/Expert panel recommends dropping ‘clinical trial mode’ tag for Covaxin, Health News, ET HealthWorld
Expert panel recommends dropping ‘clinical trial mode’ tag for Covaxin

Expert panel recommends dropping ‘clinical trial mode’ tag for Covaxin, Health News, ET HealthWorld

NEW DELHI: In a move likely to boost the use of Bharat Biotech’s anti-Covid vaccine Covaxin, the drug regulator’s subject expert committee (SEC) on Wednesday recommended doing away with the “clinical trial mode” for its use and making it a case of regular emergency use authorisation.

Omission of the condition means the vaccine can be administered without an informed consent from the recipient and also removal of compensation provision in case of adverse event under the clinical trial protocol, an official said. This, however, does not mean there will be no compensation for an adverse event, but it will be under a different set of rules.

Once the proposal gets a final nod from the Drugs Controller General of India, Bharat Biotech will have to make relevant changes to its fact-sheet and protocol, an official said. The SEC’s recommendations are based on interim findings from Phase 3 trials of Covaxin which showed that the vaccine had an efficacy of 80.6%. A more detailed study based on Phase 3 trials is awaited.

Removal of the “clinical trial mode” is expected to increase acceptance of Covaxin, which is the first locally developed and manufactured vaccine against Covid-19, for which Bharat Biotech collaborated with ICMR.

Covaxin is also the first vaccine to have come out with Phase 3 data locally. The vaccine based on whole-inactivated virus also has higher chances to be effective against mutations, experts say. Apart from its efficacy and safety, Covaxin also has other advantages. For instance, it is stable at 2-8 degree Celsius – which is normal refrigerator temperature. It also comes in a ‘ready to use’ liquid formulation that allows distribution using the existing cold chain and supply machinery.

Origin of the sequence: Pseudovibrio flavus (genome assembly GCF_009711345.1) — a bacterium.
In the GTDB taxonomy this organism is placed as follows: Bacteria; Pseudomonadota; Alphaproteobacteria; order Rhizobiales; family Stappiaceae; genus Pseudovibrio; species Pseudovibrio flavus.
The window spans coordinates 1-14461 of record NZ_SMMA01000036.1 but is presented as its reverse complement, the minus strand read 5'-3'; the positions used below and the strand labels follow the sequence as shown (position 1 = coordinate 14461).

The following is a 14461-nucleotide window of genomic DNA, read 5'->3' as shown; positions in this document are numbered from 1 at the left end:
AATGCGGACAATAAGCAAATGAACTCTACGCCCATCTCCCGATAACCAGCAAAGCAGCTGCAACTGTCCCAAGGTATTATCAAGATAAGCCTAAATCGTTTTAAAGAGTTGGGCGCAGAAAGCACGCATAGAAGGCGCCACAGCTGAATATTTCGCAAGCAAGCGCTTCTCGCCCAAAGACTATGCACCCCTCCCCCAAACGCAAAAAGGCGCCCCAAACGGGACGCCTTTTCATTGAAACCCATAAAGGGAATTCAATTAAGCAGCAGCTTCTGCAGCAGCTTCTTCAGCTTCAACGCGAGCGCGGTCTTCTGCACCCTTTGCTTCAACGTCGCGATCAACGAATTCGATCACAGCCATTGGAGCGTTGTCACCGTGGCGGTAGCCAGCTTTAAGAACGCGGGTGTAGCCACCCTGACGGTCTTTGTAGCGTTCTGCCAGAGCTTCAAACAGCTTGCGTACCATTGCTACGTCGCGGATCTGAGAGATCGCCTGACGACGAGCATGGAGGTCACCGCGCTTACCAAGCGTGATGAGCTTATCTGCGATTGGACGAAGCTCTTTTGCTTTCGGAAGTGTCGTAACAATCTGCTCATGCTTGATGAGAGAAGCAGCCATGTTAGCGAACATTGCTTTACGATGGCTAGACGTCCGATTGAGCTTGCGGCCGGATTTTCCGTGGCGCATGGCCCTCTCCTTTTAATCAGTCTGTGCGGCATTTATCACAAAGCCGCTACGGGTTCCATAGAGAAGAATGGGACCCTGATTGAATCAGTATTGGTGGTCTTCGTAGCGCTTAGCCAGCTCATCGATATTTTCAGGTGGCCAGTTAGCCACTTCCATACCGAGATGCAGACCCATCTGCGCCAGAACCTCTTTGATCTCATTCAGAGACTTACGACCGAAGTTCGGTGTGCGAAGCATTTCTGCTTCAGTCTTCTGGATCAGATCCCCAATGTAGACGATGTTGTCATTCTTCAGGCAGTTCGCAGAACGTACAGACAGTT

Both Bharat Biotech’s Covaxin and Serum Institute of India’s Covishield, developed by Oxford University and AstraZeneca, were given emergency use authorisation for restricted use in January.

While Covishield’s interim efficacy data from outside India was considered for its approval, Covaxin was criticised as the drug regulator allowed it for emergency use under “clinical trial mode” based on Phase 1 and 2 data.

Despite the government running an intensive awareness campaign to remove vaccine hesitancy and standing firm endorsing safety and efficacy of both the vaccines, states like Chhattisgarh refused supplies of Covaxin, partly, it is felt by the Centre, for political reasons.

Though the acceptance of Covaxin has improved significantly, with PM Narendra Modi himself receiving the vaccine earlier this month, removal of the “clinical trial mode” is a validation of the vaccine.

The Phase 3 results of Covaxin showing nearly 81% efficacy is seen by the Centre as a major validation of the scientific process and regulatory decision-making while granting emergency use authorisation, that helped in a timely rollout of the nationwide vaccination programme on January 16. Till Wednesday evening, over 2.52 crore doses of the two vaccines had been given to people across the country.